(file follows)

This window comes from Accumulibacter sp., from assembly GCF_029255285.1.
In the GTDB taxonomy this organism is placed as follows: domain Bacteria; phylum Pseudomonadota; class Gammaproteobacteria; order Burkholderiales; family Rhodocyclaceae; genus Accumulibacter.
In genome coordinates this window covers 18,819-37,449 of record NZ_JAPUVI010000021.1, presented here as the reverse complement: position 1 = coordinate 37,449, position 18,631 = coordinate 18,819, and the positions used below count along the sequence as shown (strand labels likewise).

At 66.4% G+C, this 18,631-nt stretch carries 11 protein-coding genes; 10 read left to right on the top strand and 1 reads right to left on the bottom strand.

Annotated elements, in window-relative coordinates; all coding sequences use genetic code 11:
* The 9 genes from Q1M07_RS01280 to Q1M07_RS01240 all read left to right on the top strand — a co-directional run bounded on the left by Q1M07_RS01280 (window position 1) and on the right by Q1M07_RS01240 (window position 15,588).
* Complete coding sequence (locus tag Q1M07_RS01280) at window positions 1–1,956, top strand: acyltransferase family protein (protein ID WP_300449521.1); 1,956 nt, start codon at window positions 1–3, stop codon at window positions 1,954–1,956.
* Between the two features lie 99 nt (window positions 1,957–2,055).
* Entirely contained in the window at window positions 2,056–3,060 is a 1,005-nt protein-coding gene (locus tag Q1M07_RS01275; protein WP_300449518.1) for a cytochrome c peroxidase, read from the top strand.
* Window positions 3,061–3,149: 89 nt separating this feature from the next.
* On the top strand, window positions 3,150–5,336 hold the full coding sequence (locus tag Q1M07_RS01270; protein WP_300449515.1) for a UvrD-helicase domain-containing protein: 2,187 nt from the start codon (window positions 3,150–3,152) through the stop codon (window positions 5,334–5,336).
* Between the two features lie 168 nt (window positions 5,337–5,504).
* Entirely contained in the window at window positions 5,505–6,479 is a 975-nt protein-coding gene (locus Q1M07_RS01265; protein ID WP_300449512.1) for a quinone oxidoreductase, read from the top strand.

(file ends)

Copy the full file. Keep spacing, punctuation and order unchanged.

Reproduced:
This window comes from Accumulibacter sp., from assembly GCF_029255285.1.
In the GTDB taxonomy this organism is placed as follows: domain Bacteria; phylum Pseudomonadota; class Gammaproteobacteria; order Burkholderiales; family Rhodocyclaceae; genus Accumulibacter.
In genome coordinates this window covers 18,819-37,449 of record NZ_JAPUVI010000021.1, presented here as the reverse complement: position 1 = coordinate 37,449, position 18,631 = coordinate 18,819, and the positions used below count along the sequence as shown (strand labels likewise).

At 66.4% G+C, this 18,631-nt stretch carries 11 protein-coding genes; 10 read left to right on the top strand and 1 reads right to left on the bottom strand.

Annotated elements, in window-relative coordinates; all coding sequences use genetic code 11:
* The 9 genes from Q1M07_RS01280 to Q1M07_RS01240 all read left to right on the top strand — a co-directional run bounded on the left by Q1M07_RS01280 (window position 1) and on the right by Q1M07_RS01240 (window position 15,588).
* Complete coding sequence (locus tag Q1M07_RS01280) at window positions 1–1,956, top strand: acyltransferase family protein (protein ID WP_300449521.1); 1,956 nt, start codon at window positions 1–3, stop codon at window positions 1,954–1,956.
* Between the two features lie 99 nt (window positions 1,957–2,055).
* Entirely contained in the window at window positions 2,056–3,060 is a 1,005-nt protein-coding gene (locus tag Q1M07_RS01275; protein WP_300449518.1) for a cytochrome c peroxidase, read from the top strand.
* Window positions 3,061–3,149: 89 nt separating this feature from the next.
* On the top strand, window positions 3,150–5,336 hold the full coding sequence (locus tag Q1M07_RS01270; protein WP_300449515.1) for a UvrD-helicase domain-containing protein: 2,187 nt from the start codon (window positions 3,150–3,152) through the stop codon (window positions 5,334–5,336).
* Between the two features lie 168 nt (window positions 5,337–5,504).
* Entirely contained in the window at window positions 5,505–6,479 is a 975-nt protein-coding gene (locus Q1M07_RS01265; protein ID WP_300449512.1) for a quinone oxidoreductase, read from the top strand.